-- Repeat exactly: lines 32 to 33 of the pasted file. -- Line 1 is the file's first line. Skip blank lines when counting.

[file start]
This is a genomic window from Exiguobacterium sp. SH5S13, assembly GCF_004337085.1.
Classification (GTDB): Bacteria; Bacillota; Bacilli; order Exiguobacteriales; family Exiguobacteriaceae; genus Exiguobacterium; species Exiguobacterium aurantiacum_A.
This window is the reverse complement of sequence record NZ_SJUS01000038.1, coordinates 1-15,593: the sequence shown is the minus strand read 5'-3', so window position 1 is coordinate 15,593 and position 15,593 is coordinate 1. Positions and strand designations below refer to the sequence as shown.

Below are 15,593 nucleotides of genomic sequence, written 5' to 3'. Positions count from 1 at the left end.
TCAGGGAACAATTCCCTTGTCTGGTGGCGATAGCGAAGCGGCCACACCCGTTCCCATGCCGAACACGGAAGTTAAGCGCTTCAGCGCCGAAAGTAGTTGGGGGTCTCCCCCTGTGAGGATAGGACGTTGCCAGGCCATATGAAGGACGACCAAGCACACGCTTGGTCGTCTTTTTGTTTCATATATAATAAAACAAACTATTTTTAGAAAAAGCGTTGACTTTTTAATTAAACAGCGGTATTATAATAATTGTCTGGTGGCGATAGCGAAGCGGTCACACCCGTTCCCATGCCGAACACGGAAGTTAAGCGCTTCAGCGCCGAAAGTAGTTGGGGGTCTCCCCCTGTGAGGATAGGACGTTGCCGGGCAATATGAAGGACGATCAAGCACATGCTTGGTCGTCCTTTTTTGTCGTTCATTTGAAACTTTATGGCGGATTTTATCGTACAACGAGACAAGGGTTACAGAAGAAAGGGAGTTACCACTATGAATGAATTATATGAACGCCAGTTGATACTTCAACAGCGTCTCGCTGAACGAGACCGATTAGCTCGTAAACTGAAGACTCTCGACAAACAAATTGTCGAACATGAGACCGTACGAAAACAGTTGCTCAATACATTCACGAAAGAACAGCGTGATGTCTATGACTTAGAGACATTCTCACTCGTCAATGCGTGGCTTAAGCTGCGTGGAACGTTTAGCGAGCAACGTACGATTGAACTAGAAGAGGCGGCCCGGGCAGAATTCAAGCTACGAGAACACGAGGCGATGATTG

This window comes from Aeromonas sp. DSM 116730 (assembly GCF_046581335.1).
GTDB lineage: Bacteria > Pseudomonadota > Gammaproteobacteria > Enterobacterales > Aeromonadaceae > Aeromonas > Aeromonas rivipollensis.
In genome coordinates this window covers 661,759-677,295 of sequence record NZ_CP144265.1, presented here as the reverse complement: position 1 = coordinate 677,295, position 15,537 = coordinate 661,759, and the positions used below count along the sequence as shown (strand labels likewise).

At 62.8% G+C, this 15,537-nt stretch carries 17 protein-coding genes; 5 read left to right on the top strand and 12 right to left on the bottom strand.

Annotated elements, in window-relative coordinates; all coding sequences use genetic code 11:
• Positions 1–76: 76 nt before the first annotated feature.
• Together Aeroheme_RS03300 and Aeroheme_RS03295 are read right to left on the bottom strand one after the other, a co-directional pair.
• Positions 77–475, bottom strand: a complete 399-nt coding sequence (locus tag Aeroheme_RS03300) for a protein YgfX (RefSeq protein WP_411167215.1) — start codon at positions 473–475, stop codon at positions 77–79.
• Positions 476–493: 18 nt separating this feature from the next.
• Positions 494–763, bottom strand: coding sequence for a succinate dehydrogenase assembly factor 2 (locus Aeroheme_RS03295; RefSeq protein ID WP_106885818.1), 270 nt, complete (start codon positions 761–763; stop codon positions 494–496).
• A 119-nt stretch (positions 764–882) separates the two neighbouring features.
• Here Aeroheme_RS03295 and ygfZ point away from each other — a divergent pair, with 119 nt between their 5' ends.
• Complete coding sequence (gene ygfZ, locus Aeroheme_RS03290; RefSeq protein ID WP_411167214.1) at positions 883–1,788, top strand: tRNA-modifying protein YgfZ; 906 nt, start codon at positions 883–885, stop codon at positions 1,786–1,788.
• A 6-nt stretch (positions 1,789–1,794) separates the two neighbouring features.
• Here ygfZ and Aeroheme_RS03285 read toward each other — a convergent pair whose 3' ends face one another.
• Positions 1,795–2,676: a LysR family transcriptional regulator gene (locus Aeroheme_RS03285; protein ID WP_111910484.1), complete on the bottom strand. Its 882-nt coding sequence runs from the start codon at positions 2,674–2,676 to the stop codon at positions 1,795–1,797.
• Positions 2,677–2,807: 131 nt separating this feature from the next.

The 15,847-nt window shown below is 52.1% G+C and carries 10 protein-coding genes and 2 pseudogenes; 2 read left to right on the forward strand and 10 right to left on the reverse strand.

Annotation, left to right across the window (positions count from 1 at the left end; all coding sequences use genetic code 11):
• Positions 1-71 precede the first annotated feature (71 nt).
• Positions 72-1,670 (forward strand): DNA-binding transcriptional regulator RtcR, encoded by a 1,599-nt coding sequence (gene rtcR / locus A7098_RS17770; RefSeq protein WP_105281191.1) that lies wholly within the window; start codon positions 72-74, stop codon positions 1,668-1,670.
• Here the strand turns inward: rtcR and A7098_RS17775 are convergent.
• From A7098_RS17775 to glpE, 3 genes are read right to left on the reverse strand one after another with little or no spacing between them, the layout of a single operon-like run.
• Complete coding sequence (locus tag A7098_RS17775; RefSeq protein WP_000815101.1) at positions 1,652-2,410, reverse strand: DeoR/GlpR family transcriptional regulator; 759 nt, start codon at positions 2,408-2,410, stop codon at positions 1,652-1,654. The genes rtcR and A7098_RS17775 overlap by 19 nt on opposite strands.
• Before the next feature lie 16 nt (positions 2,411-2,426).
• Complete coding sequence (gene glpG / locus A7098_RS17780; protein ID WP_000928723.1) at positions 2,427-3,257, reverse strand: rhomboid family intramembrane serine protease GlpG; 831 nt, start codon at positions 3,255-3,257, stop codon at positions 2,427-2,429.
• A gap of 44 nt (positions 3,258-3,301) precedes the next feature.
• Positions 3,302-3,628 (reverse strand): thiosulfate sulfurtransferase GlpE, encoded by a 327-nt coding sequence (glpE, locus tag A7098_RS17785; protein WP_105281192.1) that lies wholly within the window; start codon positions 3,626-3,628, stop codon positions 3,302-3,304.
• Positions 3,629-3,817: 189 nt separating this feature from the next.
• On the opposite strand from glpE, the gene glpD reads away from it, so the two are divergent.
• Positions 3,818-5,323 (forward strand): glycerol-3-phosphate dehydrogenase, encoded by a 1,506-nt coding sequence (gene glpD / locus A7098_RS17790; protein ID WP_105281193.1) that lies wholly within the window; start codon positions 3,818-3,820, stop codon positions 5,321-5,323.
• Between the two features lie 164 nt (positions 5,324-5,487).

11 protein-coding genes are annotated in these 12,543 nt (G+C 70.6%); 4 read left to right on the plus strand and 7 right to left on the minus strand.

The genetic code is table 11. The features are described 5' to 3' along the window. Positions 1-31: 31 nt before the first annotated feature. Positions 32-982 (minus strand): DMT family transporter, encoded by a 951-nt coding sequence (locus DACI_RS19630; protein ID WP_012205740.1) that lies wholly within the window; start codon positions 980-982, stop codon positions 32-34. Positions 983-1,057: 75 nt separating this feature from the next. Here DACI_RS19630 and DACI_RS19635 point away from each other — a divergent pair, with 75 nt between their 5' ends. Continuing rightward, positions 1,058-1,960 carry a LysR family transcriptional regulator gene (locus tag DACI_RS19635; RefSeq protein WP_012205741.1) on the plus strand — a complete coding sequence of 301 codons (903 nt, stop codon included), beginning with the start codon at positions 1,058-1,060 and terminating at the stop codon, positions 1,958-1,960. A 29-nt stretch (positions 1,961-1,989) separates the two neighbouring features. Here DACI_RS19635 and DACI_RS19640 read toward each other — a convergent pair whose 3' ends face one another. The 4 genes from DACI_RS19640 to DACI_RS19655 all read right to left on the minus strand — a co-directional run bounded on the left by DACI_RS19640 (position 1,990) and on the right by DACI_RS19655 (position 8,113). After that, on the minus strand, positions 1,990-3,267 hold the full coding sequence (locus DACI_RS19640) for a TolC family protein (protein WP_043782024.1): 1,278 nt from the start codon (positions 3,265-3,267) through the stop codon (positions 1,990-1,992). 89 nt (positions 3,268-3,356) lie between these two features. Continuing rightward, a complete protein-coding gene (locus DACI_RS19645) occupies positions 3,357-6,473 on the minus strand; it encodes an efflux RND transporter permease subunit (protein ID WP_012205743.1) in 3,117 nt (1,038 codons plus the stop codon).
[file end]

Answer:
• A gap of 44 nt (positions 3,258-3,301) precedes the next feature.
• Positions 3,302-3,628 (reverse strand): thiosulfate sulfurtransferase GlpE, encoded by a 327-nt coding sequence (glpE, locus tag A7098_RS17785; protein WP_105281192.1) that lies wholly within the window; start codon positions 3,626-3,628, stop codon positions 3,302-3,304.